Tanzania has recently introduced an 18% Value-added tax (VAT) on tourism services , including ground transportation, tour guides, parks fees and camping fees. Hotel fees are not affected, as these are already subject to VAT.
Tour operators and other tourism stakeholders have appealed the government to repeal the tax, so far to deaf ears. Both Kenya and Zimbabwe issued new taxes on tourism recently, only to scrap them after realizing how badly these affects tourism. Thanks to internet, tourists today are more price-sensitive than ever, and will easily change their destination in favour of a cheaper option. Kenya’s recovering tourism will certainly benefit of new taxes in their southern neighbor.
Those of us used to travelling in Africa are likely to have seen trucks full of (usually) western tourists. That’s a fairly popular way of getting around Africa. Typical to overland truck tours is:
- Trucks specifically fitted to sustain rough roads and carry passenger, equipment and luggage
- Tours may last weeks, sometimes even months
- Tours cover more than one country
- Tours end at a different place (and country) than the starting point
- Many tours are planned to minimise costs (e.g. camping)
Most overland tours take place in Southern Africa. East Africa is another hotspot. A few operators offer tours also in Northern or Western Africa. The most popular route is arguably from Cape Town via Namibia and Botswana to Victoria falls, this itinerary takes usually around 20 days.
Kenya tourism industry has been hit hard last couple of years due to security fears following a series of terrorist attacks. The situation has improved since, and UK and US have lifted most of their travel warnings to Kenya. Recent high profile visits by Barack Obama and the Pope have further helped in restoring confidence in Kenya as a safe destination. To boost renewed interest in Kenyan tourism, the Kenyan president Uhuru Kenyatta announced lower National Park fees, and waiving of visa fees for visitors under 16.
Lonely Planet, best known for large selection of travel guide books, has released its “Best in Travel in 2016” lists. Botswana was named the number one country to be visited. This is a great recognition to Botswana that has steadily improved its popularity among tourists over years.
Botswana businesses and industries, driven by mining, concentrate in southwestern parts of the country. In contrast, major tourist attractions – game parks and Okavango Delta – are mostly located in northern Botswana. Maun is the local tourism capital. It is a relatively small town, without much to do in itself, but is considerably more pleasant than big congested cities in other countries. Another small touristy town is Kasane, in the northeastern corner of the country. Both towns are connected to Johannesburg by direct flights.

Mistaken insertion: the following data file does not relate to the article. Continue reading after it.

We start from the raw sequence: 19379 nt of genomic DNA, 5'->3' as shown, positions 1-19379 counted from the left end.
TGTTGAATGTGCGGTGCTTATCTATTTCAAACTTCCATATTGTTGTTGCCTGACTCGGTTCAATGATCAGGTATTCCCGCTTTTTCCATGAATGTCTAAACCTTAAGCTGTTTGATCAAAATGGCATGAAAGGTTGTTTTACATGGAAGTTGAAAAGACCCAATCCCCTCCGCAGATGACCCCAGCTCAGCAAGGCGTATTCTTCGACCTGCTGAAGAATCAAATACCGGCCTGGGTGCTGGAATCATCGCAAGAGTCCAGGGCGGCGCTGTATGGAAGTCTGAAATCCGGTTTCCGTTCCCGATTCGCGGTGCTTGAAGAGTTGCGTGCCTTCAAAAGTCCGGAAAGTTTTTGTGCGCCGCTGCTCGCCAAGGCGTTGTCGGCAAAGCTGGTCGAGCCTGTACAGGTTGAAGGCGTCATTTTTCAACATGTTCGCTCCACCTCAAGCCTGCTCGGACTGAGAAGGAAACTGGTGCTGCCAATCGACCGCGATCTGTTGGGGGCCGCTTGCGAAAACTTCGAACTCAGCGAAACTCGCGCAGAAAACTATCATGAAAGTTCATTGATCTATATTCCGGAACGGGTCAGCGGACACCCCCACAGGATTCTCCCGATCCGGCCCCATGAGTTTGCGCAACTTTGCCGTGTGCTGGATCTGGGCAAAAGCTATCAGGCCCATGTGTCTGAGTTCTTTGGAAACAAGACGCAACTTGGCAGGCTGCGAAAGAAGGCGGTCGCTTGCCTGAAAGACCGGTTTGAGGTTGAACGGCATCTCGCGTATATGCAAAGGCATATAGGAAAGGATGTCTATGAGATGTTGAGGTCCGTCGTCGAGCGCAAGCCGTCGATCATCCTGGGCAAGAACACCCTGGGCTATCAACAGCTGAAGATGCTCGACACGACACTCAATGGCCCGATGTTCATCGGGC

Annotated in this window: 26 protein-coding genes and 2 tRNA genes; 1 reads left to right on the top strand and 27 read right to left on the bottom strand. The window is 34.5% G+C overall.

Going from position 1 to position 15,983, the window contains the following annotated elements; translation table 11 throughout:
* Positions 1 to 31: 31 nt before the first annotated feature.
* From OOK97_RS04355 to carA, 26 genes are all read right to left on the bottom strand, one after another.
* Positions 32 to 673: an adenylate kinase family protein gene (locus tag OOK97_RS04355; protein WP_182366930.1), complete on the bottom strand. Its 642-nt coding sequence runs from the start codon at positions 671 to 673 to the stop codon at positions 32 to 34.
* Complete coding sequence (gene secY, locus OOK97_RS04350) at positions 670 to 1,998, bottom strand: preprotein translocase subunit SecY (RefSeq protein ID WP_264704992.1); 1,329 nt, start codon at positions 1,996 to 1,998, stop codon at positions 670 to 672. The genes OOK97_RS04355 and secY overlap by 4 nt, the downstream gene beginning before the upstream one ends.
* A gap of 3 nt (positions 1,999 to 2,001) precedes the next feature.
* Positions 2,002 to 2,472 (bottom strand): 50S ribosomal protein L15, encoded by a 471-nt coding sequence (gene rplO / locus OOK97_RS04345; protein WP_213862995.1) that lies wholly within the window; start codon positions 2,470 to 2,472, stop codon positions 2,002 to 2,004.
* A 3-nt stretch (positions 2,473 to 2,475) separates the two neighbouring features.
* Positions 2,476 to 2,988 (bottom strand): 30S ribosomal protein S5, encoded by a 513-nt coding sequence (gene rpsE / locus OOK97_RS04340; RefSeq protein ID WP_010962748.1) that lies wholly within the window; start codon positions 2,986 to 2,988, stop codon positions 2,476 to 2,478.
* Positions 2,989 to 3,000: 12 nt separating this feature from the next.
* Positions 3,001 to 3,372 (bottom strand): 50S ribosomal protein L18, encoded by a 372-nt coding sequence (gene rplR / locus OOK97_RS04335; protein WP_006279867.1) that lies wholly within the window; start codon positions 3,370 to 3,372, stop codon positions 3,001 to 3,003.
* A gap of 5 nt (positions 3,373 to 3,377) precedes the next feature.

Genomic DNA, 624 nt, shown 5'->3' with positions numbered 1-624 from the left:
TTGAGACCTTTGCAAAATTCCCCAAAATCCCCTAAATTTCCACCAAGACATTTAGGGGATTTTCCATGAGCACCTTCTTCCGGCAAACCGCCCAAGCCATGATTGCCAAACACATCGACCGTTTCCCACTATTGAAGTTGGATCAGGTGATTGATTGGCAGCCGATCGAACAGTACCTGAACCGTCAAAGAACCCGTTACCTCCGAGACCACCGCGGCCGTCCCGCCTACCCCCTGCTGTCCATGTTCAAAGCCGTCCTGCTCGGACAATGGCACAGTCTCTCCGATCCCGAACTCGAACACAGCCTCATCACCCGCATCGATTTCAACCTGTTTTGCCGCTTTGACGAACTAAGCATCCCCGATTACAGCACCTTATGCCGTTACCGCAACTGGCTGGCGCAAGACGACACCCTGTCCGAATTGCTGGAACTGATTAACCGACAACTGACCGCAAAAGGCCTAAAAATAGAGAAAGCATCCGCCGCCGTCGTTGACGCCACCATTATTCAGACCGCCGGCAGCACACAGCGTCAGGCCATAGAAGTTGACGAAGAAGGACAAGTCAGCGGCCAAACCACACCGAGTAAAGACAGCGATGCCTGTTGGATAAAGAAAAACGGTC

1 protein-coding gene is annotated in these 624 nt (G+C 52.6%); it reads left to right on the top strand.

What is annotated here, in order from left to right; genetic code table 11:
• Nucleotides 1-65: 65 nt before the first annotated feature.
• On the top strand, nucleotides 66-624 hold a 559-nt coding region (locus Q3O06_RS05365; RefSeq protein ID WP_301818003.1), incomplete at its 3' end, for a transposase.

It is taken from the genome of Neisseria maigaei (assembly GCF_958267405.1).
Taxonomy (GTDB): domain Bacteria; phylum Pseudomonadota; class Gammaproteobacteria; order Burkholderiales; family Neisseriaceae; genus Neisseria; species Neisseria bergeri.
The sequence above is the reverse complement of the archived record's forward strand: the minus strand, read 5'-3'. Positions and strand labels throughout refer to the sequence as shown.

UPDATE, July 30, 2016: The cost of Uganda single-entry visa has been reduced back to 50 USD, so the double price was a short experiment ending in a foreseeable failure. For Malawi, the current visa fees appear to be 75 USD for a 3-month-visa, or 50 USD for transit visa valid for seven days.
Just as Kenya stops issuing visa on arrival, two other African countries punish tourists by significantly increasing visa fees. Reports say that the cost of Ugandan single entry visa has been doubled from 50 to 100 USD, while the Malawi visa is or will be increased to 75 USD, while previously visa-exempt nationalities have to pay for a visa.
Western tourists are used to visit most countries of interest without having to pay for a visa, but just few of those countries are in Africa. Recent fee hikes further highlight the divide. Majority of potential tourists shun Africa due to numerous image problems the continent has, and new visa rules will not improve situation.
Starting from July 1st, 2015 Kenya introduced e-visa, meaning the Kenyan visa will be applied online from now on. Visa on arrival will be available until August 30, 2015, but thereafter every visitor to Kenya must have obtained the e-visa (save those from visa-exempt countries). Visa will be applied through the Kenya E-Citizen portal. Visa application process should take at least two days and up to a week. A visitor may be denied boarding a plane if he/she fails to provide a proof of a granted visa. Thus booking a trip to Kenya on a short notice will be difficult or impossible, as a consequence Kenya will lose potential tourists.
UPDATE JANUARY 2016: UniVisa no longer issued
UPDATE JANUARY 2017: Univisa issued again
A tourist on African tour will have to obtain visas to many countries visited, which will be a costly and time-consuming affair. To somewhat alleviate this problem, new cross-border visas have emerged. Recently I wrote a blog post on the East African Tourist Visa (covering Kenya Uganda and Rwanda), There is also UniVisa between Zimbabwe and Zambia (also known as Kaza Visa), which was launched in late 2014. UniVisa will be valid for 30 days and allows multiple entries between these two countries. Only certain nationals are eligible for Univisa (listed here). UniVisa is especially handy for visitors going to Victoria Falls, as travellers can now easily cross the border without having to pay for two separate visas. However, the visa is still not available from most border posts and some international airports.
East Africa is known for its athletes who dominate long-distance running. The best talent come from specific areas such as Nandi Hills in Kenya or Arsi Zone in Ethiopia. Running is increasingly popular activity in western countries too, not so much as a competitive sport but as an exercise. Yet many of them take the hobby rather seriously, training for marathons and other tough races. The question is can these East African countries develop “running tourism”, would amateur runners come to train or even compete in the “home of long-distance running”? Read the rest of this entry »